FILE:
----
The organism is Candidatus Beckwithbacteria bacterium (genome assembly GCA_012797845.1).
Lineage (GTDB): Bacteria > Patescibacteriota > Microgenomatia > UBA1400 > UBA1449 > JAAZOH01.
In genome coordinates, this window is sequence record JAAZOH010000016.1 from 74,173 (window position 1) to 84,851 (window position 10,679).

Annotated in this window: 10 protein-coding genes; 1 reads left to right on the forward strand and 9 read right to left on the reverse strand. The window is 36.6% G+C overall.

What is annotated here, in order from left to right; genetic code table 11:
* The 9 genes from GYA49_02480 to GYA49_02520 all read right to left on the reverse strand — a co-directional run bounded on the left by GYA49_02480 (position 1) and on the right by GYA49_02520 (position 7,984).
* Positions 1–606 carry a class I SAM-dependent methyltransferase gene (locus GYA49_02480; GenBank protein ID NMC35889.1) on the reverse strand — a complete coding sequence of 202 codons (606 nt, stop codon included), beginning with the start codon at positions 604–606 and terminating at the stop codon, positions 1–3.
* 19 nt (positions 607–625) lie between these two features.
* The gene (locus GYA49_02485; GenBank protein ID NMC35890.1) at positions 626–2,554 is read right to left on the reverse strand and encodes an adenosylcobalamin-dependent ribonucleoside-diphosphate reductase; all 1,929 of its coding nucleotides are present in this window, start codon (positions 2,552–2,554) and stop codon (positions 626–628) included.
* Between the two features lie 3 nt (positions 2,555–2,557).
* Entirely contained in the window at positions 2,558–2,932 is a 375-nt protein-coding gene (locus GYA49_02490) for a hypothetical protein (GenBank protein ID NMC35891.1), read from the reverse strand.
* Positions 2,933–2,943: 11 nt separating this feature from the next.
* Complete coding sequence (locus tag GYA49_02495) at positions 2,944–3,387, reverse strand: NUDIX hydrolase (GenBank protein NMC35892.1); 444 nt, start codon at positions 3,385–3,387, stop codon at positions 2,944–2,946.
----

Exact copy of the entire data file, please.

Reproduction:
The organism is Candidatus Beckwithbacteria bacterium (genome assembly GCA_012797845.1).
Lineage (GTDB): Bacteria > Patescibacteriota > Microgenomatia > UBA1400 > UBA1449 > JAAZOH01.
In genome coordinates, this window is sequence record JAAZOH010000016.1 from 74,173 (window position 1) to 84,851 (window position 10,679).

Annotated in this window: 10 protein-coding genes; 1 reads left to right on the forward strand and 9 read right to left on the reverse strand. The window is 36.6% G+C overall.

What is annotated here, in order from left to right; genetic code table 11:
* The 9 genes from GYA49_02480 to GYA49_02520 all read right to left on the reverse strand — a co-directional run bounded on the left by GYA49_02480 (position 1) and on the right by GYA49_02520 (position 7,984).
* Positions 1–606 carry a class I SAM-dependent methyltransferase gene (locus GYA49_02480; GenBank protein ID NMC35889.1) on the reverse strand — a complete coding sequence of 202 codons (606 nt, stop codon included), beginning with the start codon at positions 604–606 and terminating at the stop codon, positions 1–3.
* 19 nt (positions 607–625) lie between these two features.
* The gene (locus GYA49_02485; GenBank protein ID NMC35890.1) at positions 626–2,554 is read right to left on the reverse strand and encodes an adenosylcobalamin-dependent ribonucleoside-diphosphate reductase; all 1,929 of its coding nucleotides are present in this window, start codon (positions 2,552–2,554) and stop codon (positions 626–628) included.
* Between the two features lie 3 nt (positions 2,555–2,557).
* Entirely contained in the window at positions 2,558–2,932 is a 375-nt protein-coding gene (locus GYA49_02490) for a hypothetical protein (GenBank protein ID NMC35891.1), read from the reverse strand.
* Positions 2,933–2,943: 11 nt separating this feature from the next.
* Complete coding sequence (locus tag GYA49_02495) at positions 2,944–3,387, reverse strand: NUDIX hydrolase (GenBank protein NMC35892.1); 444 nt, start codon at positions 3,385–3,387, stop codon at positions 2,944–2,946.